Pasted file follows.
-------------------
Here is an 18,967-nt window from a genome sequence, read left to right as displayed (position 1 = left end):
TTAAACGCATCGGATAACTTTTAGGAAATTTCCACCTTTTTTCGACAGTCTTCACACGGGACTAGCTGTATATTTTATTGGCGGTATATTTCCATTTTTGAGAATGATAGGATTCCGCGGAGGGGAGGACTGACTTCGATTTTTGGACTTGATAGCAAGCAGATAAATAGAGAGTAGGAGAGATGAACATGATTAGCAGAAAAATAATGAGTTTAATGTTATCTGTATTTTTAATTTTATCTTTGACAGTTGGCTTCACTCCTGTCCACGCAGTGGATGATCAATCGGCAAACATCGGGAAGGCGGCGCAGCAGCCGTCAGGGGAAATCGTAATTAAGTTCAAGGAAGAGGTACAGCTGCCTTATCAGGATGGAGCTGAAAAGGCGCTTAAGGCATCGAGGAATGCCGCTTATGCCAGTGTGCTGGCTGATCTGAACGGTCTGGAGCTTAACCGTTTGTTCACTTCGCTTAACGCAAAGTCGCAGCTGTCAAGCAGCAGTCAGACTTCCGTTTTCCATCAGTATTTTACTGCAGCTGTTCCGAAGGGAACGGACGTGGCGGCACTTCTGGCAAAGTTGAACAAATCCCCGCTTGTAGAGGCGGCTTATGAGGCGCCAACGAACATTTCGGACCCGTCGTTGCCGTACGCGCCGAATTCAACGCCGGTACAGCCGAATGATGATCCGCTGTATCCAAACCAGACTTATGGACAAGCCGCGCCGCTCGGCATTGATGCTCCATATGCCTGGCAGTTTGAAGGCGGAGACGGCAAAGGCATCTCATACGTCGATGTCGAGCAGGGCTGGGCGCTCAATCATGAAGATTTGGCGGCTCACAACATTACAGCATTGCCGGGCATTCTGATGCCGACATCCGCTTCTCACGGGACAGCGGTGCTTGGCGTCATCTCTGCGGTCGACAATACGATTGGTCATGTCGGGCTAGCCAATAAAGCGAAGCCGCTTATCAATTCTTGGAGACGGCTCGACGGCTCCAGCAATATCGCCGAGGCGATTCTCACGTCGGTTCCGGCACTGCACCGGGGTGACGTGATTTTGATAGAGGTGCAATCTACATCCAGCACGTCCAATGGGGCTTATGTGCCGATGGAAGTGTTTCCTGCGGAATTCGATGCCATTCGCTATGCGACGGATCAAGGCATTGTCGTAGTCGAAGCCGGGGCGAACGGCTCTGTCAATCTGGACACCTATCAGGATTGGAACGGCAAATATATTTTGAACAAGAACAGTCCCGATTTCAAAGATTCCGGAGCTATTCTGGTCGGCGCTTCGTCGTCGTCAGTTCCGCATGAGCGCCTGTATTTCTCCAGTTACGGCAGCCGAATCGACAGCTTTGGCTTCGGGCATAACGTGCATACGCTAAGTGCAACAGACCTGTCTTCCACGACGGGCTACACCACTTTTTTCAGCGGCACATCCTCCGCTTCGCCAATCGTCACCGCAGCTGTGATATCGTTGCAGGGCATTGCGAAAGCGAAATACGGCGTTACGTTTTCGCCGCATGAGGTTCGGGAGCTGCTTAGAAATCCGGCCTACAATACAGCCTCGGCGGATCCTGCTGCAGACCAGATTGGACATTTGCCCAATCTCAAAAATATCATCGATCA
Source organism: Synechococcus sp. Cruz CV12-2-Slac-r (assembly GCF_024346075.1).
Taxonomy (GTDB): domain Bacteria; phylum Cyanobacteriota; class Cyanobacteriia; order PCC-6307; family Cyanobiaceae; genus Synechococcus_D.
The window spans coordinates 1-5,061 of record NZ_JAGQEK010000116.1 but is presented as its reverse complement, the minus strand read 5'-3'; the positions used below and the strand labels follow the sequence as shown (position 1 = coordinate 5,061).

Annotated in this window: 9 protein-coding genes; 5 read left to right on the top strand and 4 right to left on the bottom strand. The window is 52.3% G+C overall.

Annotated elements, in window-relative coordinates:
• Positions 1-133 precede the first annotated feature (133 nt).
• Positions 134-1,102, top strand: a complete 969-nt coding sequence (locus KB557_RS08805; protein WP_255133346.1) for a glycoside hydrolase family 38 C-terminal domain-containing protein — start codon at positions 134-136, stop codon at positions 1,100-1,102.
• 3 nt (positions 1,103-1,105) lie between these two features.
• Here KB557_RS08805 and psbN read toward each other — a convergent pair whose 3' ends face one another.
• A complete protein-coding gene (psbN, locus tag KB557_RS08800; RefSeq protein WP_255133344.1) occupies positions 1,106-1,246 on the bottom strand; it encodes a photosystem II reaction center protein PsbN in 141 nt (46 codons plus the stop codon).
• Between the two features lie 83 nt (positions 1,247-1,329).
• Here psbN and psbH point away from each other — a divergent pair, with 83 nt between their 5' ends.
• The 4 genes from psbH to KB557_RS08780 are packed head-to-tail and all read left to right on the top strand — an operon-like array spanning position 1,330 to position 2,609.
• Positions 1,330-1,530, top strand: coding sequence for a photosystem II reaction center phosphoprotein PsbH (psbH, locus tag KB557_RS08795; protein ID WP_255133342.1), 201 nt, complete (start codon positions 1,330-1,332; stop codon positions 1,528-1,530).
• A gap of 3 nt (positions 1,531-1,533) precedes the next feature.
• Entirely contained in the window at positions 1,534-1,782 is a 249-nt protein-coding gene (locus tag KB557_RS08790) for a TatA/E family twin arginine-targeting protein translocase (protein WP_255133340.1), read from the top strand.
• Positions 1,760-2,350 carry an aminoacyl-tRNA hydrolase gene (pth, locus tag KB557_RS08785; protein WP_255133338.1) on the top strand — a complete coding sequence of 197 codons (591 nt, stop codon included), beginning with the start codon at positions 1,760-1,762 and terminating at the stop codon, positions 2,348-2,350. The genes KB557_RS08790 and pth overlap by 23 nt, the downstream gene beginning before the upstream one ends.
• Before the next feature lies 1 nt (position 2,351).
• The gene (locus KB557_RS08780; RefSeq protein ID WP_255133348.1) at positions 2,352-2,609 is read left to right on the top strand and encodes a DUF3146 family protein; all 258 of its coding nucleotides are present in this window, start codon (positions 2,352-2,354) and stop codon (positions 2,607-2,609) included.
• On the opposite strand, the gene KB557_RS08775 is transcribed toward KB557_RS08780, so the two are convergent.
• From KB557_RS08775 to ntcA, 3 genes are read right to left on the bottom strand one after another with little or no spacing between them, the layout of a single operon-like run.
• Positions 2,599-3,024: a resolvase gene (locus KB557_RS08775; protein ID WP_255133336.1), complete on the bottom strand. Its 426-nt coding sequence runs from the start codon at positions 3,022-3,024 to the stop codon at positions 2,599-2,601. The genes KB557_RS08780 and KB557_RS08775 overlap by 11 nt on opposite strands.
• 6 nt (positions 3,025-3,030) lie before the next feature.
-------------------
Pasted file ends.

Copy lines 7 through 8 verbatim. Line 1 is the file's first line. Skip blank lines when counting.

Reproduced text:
Annotated elements, in window-relative coordinates:
• Positions 1-133 precede the first annotated feature (133 nt).